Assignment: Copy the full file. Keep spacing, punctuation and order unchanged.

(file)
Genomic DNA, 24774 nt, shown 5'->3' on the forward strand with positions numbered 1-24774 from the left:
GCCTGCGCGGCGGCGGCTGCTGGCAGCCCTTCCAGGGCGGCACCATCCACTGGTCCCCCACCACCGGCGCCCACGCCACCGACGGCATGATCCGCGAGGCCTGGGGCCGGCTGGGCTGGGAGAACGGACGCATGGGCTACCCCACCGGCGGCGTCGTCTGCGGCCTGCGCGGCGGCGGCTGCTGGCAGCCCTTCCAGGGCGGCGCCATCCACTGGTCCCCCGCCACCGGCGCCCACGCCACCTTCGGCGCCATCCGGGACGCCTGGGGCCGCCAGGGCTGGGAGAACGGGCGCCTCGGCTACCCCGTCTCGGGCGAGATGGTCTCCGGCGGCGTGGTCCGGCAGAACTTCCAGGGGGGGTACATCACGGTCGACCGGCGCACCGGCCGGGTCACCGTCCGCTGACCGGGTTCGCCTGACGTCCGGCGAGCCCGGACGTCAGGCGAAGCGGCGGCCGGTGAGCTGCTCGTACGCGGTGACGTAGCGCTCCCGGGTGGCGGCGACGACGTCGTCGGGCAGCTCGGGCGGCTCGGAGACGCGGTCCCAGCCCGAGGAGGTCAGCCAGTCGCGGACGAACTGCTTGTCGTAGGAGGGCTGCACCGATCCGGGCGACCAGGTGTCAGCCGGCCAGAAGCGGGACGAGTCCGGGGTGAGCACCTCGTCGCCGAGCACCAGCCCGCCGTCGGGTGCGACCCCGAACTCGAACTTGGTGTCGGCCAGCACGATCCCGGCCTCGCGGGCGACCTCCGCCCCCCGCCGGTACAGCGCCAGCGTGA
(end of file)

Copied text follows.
Genomic DNA, 24774 nt, shown 5'->3' on the forward strand with positions numbered 1-24774 from the left:
GCCTGCGCGGCGGCGGCTGCTGGCAGCCCTTCCAGGGCGGCACCATCCACTGGTCCCCCACCACCGGCGCCCACGCCACCGACGGCATGATCCGCGAGGCCTGGGGCCGGCTGGGCTGGGAGAACGGACGCATGGGCTACCCCACCGGCGGCGTCGTCTGCGGCCTGCGCGGCGGCGGCTGCTGGCAGCCCTTCCAGGGCGGCGCCATCCACTGGTCCCCCGCCACCGGCGCCCACGCCACCTTCGGCGCCATCCGGGACGCCTGGGGCCGCCAGGGCTGGGAGAACGGGCGCCTCGGCTACCCCGTCTCGGGCGAGATGGTCTCCGGCGGCGTGGTCCGGCAGAACTTCCAGGGGGGGTACATCACGGTCGACCGGCGCACCGGCCGGGTCACCGTCCGCTGACCGGGTTCGCCTGACGTCCGGCGAGCCCGGACGTCAGGCGAAGCGGCGGCCGGTGAGCTGCTCGTACGCGGTGACGTAGCGCTCCCGGGTGGCGGCGACGACGTCGTCGGGCAGCTCGGGCGGCTCGGAGACGCGGTCCCAGCCCGAGGAGGTCAGCCAGTCGCGGACGAACTGCTTGTCGTAGGAGGGCTGCACCGATCCGGGCGACCAGGTGTCAGCCGGCCAGAAGCGGGACGAGTCCGGGGTGAGCACCTCGTCGCCGAGCACCAGCCCGCCGTCGGGTGCGACCCCGAACTCGAACTTGGTGTCGGCCAGCACGATCCCGGCCTCGCGGGCGACCTCCGCCCCCCGCCGGTACAGCGCCAGCGTGA